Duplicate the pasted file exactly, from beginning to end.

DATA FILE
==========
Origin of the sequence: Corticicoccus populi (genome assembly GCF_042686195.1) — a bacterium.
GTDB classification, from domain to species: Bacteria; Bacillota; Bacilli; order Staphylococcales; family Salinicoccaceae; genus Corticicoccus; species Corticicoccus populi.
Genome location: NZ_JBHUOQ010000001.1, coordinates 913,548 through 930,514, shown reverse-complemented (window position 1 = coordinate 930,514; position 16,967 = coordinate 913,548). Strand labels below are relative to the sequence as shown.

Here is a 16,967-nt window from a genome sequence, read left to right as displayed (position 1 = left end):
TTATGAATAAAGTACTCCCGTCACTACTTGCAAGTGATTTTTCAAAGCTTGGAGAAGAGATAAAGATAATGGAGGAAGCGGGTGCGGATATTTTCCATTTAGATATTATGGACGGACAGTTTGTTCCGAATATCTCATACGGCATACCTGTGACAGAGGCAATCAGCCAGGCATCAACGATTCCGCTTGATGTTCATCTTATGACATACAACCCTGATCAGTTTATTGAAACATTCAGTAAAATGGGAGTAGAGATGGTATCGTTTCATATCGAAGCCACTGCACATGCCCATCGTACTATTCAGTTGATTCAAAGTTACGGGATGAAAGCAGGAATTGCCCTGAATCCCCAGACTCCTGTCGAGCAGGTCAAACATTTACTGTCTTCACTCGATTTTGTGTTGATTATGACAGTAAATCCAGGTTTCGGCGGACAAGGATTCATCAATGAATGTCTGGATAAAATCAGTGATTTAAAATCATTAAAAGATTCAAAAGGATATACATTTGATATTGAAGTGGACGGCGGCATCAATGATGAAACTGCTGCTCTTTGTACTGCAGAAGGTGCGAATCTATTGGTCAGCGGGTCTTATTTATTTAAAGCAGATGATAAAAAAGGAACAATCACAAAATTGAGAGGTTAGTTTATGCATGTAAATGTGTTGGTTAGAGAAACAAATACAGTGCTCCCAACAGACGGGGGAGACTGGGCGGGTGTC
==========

Origin of the sequence: Corticicoccus populi (genome assembly GCF_042686195.1) — a bacterium.
GTDB classification, from domain to species: Bacteria; Bacillota; Bacilli; order Staphylococcales; family Salinicoccaceae; genus Corticicoccus; species Corticicoccus populi.
Genome location: NZ_JBHUOQ010000001.1, coordinates 913,548 through 930,514, shown reverse-complemented (window position 1 = coordinate 930,514; position 16,967 = coordinate 913,548). Strand labels below are relative to the sequence as shown.

Here is a 16,967-nt window from a genome sequence, read left to right as displayed (position 1 = left end):
TTATGAATAAAGTACTCCCGTCACTACTTGCAAGTGATTTTTCAAAGCTTGGAGAAGAGATAAAGATAATGGAGGAAGCGGGTGCGGATATTTTCCATTTAGATATTATGGACGGACAGTTTGTTCCGAATATCTCATACGGCATACCTGTGACAGAGGCAATCAGCCAGGCATCAACGATTCCGCTTGATGTTCATCTTATGACATACAACCCTGATCAGTTTATTGAAACATTCAGTAAAATGGGAGTAGAGATGGTATCGTTTCATATCGAAGCCACTGCACATGCCCATCGTACTATTCAGTTGATTCAAAGTTACGGGATGAAAGCAGGAATTGCCCTGAATCCCCAGACTCCTGTCGAGCAGGTCAAACATTTACTGTCTTCACTCGATTTTGTGTTGATTATGACAGTAAATCCAGGTTTCGGCGGACAAGGATTCATCAATGAATGTCTGGATAAAATCAGTGATTTAAAATCATTAAAAGATTCAAAAGGATATACATTTGATATTGAAGTGGACGGCGGCATCAATGATGAAACTGCTGCTCTTTGTACTGCAGAAGGTGCGAATCTATTGGTCAGCGGGTCTTATTTATTTAAAGCAGATGATAAAAAAGGAACAATCACAAAATTGAGAGGTTAGTTTATGCATGTAAATGTGTTGGTTAGAGAAACAAATACAGTGCTCCCAACAGACGGGGGAGACTGGGCGGGTGTC